Company Fuels Growth with Serious Jetting Equipment

3 Mountains Plumbing upgrades to tougher equipment as the company diversifies

Company Fuels Growth with Serious Jetting Equipment

When the drain cleaning team at 3 Mountains Plumbing is gearing up for work they ask, “Where’s Eagle 1 today?”

That’s the nickname they’ve given to their trailer jetter, an Eagle 300 from Jetters Northwest. The nickname is a hint for owner Bill Kerrigan: The team plans on having an Eagle 2 and Eagle 3 someday.

The way the company has grown, it’s a definite possibility.

Kerrigan bought the Portland, Oregon-based plumbing business in 2006. The company was then operating as a subcontractor for remodeling and custom home building. Under Kerrigan’s ownership the company made the shift solely to residential service, a change that was completed in 2012.

“At that point it was me and three other plumbers,” Kerrigan says. “We’ve grown a lot — we now have about 27 employees — and part of that growth has been building new divisions within the company. The service plumbing piece was the most logical focal point for the first couple years. And then about 2 1/2 years ago we said, let’s start building a drain division and focusing on drain cleaning.”

Oregon has different licensure for plumbing versus drain cleaning, so a lot of plumbers don’t do drain cleaning work — one reason Kerrigan wanted to develop that part of the company. “We started building a drain division and we kind of just bootstrapped that for a few years.”

About a year ago, when the drain cleaning team had grown to four or five people, Kerrigan knew it was time to buy a new jetter. The team was getting by on an old gas-powered jetter that “sort of works when you treat it right. But it’s a little frame thing — a glorified pressure washer. Then we had little electric ones. But they just weren’t getting jobs done like we wanted.”

On a friend’s recommendation, he called Steve Allen, a residential and commercial plumbing service contractor in Hawaii, for some advice on buying a jetter. “We had a number of different conversations during which he kind of laughed at me about what we were calling our drain team and drain equipment, and was like, here’s what you need to do.”

It was the first time Kerrigan looked into what he calls “the serious jetting equipment,” but it didn’t take him long to make a decision. Soon after getting introduced to Jetters Northwest by Allen, he pulled the trigger on an Eagle 300 trailer jetter with a wireless remote.

“It doesn’t fail. It’s an awesome machine. The only problems we’ve had with it have been user error, like if a guy forgets to put the fill cap back on the tank.

“The Eagle 300 has allowed us to focus on building out the drain team and a sewer division. A year ago at this time we were subcontracting all of our sewers out to a local dig crew and now we do all of our sewers in-house. 2017 is going to be our year to build the sewer division. We do it bit by bit, one foot in front of the other.”

One of the most significant factors contributing to the growth of 3 Mountains Plumbing is Kerrigan’s involvement in the Nexstar Network, which he describes as “a national co-op of independent service contractors, plumbers, electricians, HVAC” — and the best organization he’s ever belonged to.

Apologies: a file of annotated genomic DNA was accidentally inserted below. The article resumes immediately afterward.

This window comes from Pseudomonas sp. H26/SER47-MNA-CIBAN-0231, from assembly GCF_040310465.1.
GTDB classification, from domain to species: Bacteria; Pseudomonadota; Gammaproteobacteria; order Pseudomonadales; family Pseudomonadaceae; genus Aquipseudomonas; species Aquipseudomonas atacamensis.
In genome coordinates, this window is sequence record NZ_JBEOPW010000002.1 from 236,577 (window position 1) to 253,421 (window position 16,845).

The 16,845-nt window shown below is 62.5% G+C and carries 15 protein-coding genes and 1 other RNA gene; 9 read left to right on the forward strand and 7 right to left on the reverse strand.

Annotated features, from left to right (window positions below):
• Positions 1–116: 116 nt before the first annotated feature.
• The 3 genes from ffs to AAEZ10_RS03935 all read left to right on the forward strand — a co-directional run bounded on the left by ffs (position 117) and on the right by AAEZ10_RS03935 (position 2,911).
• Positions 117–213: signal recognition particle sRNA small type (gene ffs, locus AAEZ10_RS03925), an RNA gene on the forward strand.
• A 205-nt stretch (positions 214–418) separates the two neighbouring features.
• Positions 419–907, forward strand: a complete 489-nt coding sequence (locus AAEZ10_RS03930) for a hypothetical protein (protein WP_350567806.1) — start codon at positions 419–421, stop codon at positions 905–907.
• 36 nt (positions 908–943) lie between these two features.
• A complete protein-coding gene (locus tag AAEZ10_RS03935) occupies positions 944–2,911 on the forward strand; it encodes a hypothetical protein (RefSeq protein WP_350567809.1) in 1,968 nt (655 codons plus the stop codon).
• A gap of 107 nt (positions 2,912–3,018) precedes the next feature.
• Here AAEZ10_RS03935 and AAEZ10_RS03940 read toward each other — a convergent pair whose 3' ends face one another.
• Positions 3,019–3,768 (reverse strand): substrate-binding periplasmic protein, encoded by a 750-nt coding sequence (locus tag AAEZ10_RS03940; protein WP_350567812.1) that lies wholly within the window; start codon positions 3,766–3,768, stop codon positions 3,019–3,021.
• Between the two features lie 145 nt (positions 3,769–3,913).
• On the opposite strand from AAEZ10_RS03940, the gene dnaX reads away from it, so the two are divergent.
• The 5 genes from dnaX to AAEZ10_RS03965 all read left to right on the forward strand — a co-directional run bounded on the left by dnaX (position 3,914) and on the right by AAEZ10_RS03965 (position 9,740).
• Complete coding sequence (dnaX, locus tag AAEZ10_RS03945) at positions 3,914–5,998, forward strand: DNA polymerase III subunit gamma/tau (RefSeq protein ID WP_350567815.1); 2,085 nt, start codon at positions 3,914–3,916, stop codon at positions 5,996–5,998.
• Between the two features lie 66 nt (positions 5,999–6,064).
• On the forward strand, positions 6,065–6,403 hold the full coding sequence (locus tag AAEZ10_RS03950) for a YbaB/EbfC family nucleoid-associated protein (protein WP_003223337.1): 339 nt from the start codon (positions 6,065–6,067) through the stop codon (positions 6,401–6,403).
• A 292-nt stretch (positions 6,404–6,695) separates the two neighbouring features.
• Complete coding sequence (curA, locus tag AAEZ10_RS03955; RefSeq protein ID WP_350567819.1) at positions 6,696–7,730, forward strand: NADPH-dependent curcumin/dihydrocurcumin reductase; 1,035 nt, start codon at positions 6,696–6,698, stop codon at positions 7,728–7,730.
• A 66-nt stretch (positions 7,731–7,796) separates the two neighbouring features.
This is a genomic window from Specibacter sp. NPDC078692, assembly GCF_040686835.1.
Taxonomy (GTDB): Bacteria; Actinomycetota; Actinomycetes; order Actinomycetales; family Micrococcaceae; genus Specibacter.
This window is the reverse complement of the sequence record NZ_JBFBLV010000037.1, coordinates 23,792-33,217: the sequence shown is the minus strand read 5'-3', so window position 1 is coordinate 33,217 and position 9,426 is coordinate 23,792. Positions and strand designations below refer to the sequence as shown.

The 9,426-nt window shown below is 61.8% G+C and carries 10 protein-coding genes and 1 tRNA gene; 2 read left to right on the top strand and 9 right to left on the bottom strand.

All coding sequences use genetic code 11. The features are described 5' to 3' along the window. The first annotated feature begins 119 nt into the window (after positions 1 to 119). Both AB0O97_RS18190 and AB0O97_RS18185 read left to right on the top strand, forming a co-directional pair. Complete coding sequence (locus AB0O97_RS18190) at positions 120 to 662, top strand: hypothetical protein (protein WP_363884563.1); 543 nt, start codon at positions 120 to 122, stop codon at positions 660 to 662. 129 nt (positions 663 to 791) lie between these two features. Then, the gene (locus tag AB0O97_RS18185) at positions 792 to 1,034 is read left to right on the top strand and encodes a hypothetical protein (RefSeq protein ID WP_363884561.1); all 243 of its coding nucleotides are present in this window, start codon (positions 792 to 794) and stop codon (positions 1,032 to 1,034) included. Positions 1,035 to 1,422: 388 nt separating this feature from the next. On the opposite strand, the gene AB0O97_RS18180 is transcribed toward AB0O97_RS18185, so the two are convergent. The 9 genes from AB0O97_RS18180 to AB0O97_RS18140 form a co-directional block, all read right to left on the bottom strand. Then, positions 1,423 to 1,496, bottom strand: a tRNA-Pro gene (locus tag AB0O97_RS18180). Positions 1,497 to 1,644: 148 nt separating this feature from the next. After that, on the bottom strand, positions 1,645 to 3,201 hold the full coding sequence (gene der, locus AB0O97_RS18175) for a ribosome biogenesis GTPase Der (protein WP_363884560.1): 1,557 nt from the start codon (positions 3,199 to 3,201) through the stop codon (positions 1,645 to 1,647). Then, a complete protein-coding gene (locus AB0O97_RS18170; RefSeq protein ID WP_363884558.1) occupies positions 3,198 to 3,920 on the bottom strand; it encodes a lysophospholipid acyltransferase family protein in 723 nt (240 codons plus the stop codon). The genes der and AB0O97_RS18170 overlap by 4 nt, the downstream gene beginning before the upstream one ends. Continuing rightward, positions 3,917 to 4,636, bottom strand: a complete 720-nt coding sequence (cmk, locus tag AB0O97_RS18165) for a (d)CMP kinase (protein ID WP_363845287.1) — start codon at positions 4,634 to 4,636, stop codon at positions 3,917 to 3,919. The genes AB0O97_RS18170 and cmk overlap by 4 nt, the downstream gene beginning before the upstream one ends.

Nexstar was started in the early ’90s as a way to help tradesmen learn how to run a business. “The main catalyst was a guy named Frank Blau Jr. He’s still around today, kind of a scion of the industry. He wanted it to be an education-focused peer group, essentially. It started out with a handful of guys and now I think there are over 550 companies that are members across the country.”

Nexstar operates in St. Paul, Minnesota, and hosts training sessions multiple times per month in different cities. “They teach service techs how to talk to customers, build rapport; we call it the Service System, it’s a whole process for building trust and educating customers on how their systems work. Nexstar also has customer service rep, dispatch and manager schools.

“It’s a tremendous organization and the thing I love most about it is, when I was making this transition to service, I knew I needed help. But everything that got sent to me in the mail just felt like trash. It was all sales and profit-driven. That doesn’t bring value and it doesn’t bring a longtime customer. But then I stumbled upon Nexstar, quite fortuitously. Immediately as I started reading the literature on the website, I was just taken by the philosophy of the organization, which fell so in line with my own personal and business philosophy.

Kerrigan has seen his own attitude toward business align with those of his fellow Nexstar members, and the vendors he works with, like Jetters Northwest. The focus is always educating the customer: explaining how things work and showing the best way to get the job done.

“That’s the best approach. Whether or not you gain that customer today, if you’re providing the education they’re going to remember you because of the generosity of spirit. And that comes back.”



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